CEA has been an active proponent of Ultra HD, and has worked behind the scenes and in the field to educate both consumers and retailers about the benefits of the advanced display technology. Jeff Joseph, CEA’s communications and strategic relationships senior VP, lauded Best Buy for lending its national footprint to the effort, and said the added participation of multiple manufacturers “underscores the industry’s commitment to the category” and the momentum it’s enjoying.

Hawks said the campaign’s launch was timed to the start of the football season, with college games beginning Aug. 28 and the NFL season kicking off on Sept. 4. Targeted markets include Atlanta, Boston, Chicago, Dallas, Houston, Los Angeles, Miami, Minneapolis, New York, Philadelphia and Washington D.C.

She added that the awareness initiative, in combination with “dramatic” price drops, will help make Ultra HD TV a key category for the football and holiday seasons.

Indeed, Stephen Baker, industry analysis VP for the NPD Group, observed during TWICE’s recent “Christmas In July” webinar that Ultra HD TV is already poised to exceed holiday expectations. “We have no doubts that UHD/4K will be extremely successful and add significant revenue to a TV market under pressure,” he wrote in a follow-up blog.

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Facebook Messenger APP | out-of-control??

Giving permission that’s way outside consciousness.  How many other APPS allow this and you don’t even know it?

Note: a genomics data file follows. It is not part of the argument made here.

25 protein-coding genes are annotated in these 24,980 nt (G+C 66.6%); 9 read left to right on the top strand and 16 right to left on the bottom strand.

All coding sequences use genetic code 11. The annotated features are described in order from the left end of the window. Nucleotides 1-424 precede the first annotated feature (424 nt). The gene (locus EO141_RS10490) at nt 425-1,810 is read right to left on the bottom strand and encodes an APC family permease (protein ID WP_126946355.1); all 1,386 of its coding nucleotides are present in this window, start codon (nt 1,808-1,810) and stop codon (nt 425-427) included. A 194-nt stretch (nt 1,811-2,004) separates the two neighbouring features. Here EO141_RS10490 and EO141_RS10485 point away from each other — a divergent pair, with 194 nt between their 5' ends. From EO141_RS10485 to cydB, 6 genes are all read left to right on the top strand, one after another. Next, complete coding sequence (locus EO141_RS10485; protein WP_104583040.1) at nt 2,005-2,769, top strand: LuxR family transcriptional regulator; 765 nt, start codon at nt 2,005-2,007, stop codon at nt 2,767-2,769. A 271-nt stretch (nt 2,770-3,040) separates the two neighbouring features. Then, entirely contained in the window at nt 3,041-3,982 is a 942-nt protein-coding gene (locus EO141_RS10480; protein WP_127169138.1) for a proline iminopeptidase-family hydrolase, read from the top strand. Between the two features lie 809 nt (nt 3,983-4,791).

From a post at

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If you’re one of those 1,000,000,000 people who have downloaded this app, take a moment to read the following. Word for word, here are a few of the most aggressive app permission you’ve accepted.

  • Allows the app to call phone numbers without your intervention. This may result in unexpected charges or calls. Malicious apps may cost you money by making calls without your confirmation.
  • Allows the app to send SMS messages. This may result in unexpected charges. Malicious apps may cost you money by sending messages without your confirmation.
  • Allows the app to record audio with microphone. This permission allows the app to record audio at any time without your confirmation.
  • Allows the app to take pictures and videos with the camera. This permission allows the app to use the camera at any time without your confirmation.
  • Allows the app to read you phone’s call log, including data about incoming and outgoing calls. This permission allows apps to save your call log data, and malicious apps may share call log data without your knowledge.
  • Allows the app to read data about your contacts stored on your phone, including the frequency with which you’ve called, emailed, or communicated in other ways with specific individuals.
  • Allows the app to read personal profile information stored on your device, such as your name and contact information. This means the app can identify you and may send your profile information to others.
  • Allows the app to access the phone features of the device. This permission allows the app to determine the phone number and device IDs, whether a call is active, and the remote number connected by a call.
  • Allows the app to get a list of accounts known by the phone. This may include any accounts created by applications you have installed.

“….the only privacy you have is that which is kept only in your mind” – k paulsen 2014